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Posted on November 25, 2021 by  & 

Stockholm Fairway Smart Buoy Powered by Solar Energy

Stockholm fairway smart buoy powered by solar energy
A unique solar-powered smart buoy is now being tested in the Stockholm fairway. As part of the Intelligent Sea EU project, Ports of Stockholm is testing smart navigational markers, among other things for improved efficiency of service and maintenance. The navigational markers will be more sustainable and also withstand severe icy weather conditions.
During the autumn a new solar-powered smart buoy was introduced into the Stockholm fairway. This is the fifth smart navigational marker in a series, and the last to be tested by Ports of Stockholm as part of the Intelligent Sea EU project. Finnish company Arctia-Meritaito is running the project together with Ports of Stockholm and the Port of Naantali as project partners. For further information see the IDTechEx report on Energy Harvesting Microwatt to Gigawatt: Opportunities 2020-2040.
Arctia-Meritaito has developed the fairway buoy, and similar buoys have previously been installed at Stockholm Norvik Port. The difference is that the buoy in the Stockholm fairway has been equipped with solar cells for charging the buoy's batteries.
"We hope that the solar cells, in combination with the fact that the buoy is remotely controlled using 4G, will make service and maintenance more efficient. We are also hoping for a cold, hard winter to test the buoy in severe weather conditions," says Fredrik Lindstål, Chair of the Board at Ports of Stockholm.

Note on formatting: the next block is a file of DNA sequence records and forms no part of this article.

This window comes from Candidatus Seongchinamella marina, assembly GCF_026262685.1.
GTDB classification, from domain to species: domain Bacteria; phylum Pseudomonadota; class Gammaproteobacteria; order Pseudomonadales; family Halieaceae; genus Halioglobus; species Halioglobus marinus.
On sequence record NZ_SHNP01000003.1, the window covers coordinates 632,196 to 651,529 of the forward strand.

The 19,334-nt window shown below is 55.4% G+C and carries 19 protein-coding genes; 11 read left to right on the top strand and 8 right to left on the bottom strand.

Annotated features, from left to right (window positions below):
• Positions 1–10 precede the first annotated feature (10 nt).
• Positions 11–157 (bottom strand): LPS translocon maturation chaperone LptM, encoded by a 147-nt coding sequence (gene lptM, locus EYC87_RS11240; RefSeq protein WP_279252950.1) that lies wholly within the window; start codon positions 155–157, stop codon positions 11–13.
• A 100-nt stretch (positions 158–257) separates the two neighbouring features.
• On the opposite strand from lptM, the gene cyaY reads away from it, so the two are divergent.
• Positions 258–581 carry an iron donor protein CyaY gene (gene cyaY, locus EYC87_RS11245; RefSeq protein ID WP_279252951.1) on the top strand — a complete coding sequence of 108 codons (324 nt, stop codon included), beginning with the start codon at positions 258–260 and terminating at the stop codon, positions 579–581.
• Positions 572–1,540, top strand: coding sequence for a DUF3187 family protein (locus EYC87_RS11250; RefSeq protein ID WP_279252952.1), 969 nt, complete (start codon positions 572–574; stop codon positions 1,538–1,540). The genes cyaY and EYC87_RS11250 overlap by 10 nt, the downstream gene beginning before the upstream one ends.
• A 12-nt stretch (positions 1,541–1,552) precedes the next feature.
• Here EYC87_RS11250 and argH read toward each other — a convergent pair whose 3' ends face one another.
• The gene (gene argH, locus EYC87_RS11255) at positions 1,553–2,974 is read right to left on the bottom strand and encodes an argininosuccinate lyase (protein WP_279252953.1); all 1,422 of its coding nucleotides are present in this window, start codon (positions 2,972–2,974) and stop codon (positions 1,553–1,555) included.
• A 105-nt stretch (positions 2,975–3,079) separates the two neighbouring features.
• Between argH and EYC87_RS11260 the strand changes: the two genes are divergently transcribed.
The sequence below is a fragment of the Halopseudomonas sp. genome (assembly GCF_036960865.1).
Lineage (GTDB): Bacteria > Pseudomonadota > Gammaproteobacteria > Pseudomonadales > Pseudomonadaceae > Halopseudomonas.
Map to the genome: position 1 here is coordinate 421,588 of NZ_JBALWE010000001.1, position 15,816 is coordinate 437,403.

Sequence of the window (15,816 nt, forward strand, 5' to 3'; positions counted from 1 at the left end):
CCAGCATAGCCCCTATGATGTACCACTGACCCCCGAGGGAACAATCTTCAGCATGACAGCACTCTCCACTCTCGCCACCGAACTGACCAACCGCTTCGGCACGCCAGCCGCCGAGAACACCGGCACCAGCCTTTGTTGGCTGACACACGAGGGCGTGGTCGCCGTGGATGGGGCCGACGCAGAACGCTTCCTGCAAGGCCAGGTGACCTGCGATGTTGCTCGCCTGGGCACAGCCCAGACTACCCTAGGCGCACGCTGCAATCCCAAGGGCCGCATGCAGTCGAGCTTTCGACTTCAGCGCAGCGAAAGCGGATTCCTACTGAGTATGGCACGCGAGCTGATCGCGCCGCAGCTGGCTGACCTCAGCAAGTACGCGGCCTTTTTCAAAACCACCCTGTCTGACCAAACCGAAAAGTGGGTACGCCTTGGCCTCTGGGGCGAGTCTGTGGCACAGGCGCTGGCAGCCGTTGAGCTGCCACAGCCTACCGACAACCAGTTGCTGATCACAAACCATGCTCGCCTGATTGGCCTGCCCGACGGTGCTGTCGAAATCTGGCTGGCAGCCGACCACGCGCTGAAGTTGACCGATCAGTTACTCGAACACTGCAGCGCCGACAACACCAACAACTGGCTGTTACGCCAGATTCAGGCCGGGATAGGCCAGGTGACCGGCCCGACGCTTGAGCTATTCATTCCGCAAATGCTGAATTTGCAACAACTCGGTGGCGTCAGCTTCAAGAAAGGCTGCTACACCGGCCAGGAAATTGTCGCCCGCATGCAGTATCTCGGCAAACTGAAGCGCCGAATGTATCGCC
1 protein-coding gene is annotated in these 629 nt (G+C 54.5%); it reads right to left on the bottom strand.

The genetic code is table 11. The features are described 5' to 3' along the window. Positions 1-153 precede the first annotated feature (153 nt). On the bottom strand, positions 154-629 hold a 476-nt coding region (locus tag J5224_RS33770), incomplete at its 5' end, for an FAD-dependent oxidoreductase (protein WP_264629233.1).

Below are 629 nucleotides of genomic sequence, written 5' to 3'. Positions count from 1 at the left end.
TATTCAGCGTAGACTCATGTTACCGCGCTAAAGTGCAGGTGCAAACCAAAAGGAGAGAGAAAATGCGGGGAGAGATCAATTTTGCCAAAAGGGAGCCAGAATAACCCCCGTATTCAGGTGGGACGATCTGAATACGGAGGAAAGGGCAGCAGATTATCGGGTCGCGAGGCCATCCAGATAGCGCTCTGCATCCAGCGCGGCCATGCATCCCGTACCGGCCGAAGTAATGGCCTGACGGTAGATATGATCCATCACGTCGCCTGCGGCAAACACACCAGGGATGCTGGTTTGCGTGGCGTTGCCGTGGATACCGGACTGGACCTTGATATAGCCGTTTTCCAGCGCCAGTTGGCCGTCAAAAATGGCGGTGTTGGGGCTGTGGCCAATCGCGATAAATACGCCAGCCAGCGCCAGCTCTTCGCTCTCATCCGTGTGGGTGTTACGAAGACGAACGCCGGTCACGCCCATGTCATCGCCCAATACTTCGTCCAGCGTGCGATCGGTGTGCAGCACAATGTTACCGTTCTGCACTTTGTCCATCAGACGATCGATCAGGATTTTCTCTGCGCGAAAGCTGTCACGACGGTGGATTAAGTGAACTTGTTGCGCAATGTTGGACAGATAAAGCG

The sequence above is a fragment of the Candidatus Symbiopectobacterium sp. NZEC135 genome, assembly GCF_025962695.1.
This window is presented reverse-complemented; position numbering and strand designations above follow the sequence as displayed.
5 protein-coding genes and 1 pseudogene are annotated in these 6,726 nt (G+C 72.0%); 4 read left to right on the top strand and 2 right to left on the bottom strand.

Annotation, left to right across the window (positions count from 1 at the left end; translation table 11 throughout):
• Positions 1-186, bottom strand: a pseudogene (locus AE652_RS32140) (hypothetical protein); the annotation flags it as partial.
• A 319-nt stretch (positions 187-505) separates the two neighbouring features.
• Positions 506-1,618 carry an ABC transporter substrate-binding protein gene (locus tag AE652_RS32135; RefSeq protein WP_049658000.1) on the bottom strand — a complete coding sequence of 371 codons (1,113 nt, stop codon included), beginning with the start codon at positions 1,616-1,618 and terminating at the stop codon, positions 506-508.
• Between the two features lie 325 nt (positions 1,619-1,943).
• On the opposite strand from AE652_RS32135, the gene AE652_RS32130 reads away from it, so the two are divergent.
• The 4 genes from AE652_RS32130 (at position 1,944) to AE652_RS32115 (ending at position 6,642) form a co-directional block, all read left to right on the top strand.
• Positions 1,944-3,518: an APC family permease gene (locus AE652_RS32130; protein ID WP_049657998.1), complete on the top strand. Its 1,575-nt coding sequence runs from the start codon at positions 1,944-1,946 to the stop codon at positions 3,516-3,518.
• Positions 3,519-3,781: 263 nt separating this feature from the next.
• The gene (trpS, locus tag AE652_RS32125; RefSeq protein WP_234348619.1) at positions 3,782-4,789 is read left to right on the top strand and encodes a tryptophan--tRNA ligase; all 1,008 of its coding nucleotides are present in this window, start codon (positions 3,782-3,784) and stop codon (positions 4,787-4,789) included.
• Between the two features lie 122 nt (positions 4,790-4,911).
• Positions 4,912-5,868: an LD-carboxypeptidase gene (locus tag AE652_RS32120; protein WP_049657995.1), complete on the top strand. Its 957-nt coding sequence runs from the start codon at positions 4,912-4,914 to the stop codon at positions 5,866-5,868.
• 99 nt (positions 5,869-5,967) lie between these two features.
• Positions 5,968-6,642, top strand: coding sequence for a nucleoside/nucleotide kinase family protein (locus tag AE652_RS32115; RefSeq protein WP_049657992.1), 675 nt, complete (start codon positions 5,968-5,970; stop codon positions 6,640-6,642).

Together with its twin at the Port of Naantali, the buoy is currently unique. Its construction and technology are designed to withstand severe weather conditions. The solar cells are integrated into the buoy and the batteries are specially constructed to be resilient to icy winters. The rechargeable batteries are more sustainable, with an operational lifetime of between 7-10 years, in comparison to the current normal one-year lifetime. The batteries therefore need to be replaced much less frequently. The buoy is equipped for remote monitoring of its batteries, solar panel, light signal and position. This makes both service and maintenance more efficient, as the number of times a service vessel needs to be sent out are fewer, which also reduces emissions.
The buoy is 10 metres tall, with 3.5 metres visible above the water surface. It measures 80 centimetres in diameter and is equipped with an LED lamp. A ten metre-long cable chain and seven tonne concrete attachment ensures that the buoy is securely anchored on the sea bed.
The EU Intelligent Sea Project runs from 2018 until 2022. The project is funded by an EU grant from the Connecting Europe Facility (CEF) programme.
Source and top image: Ports of Stockholm
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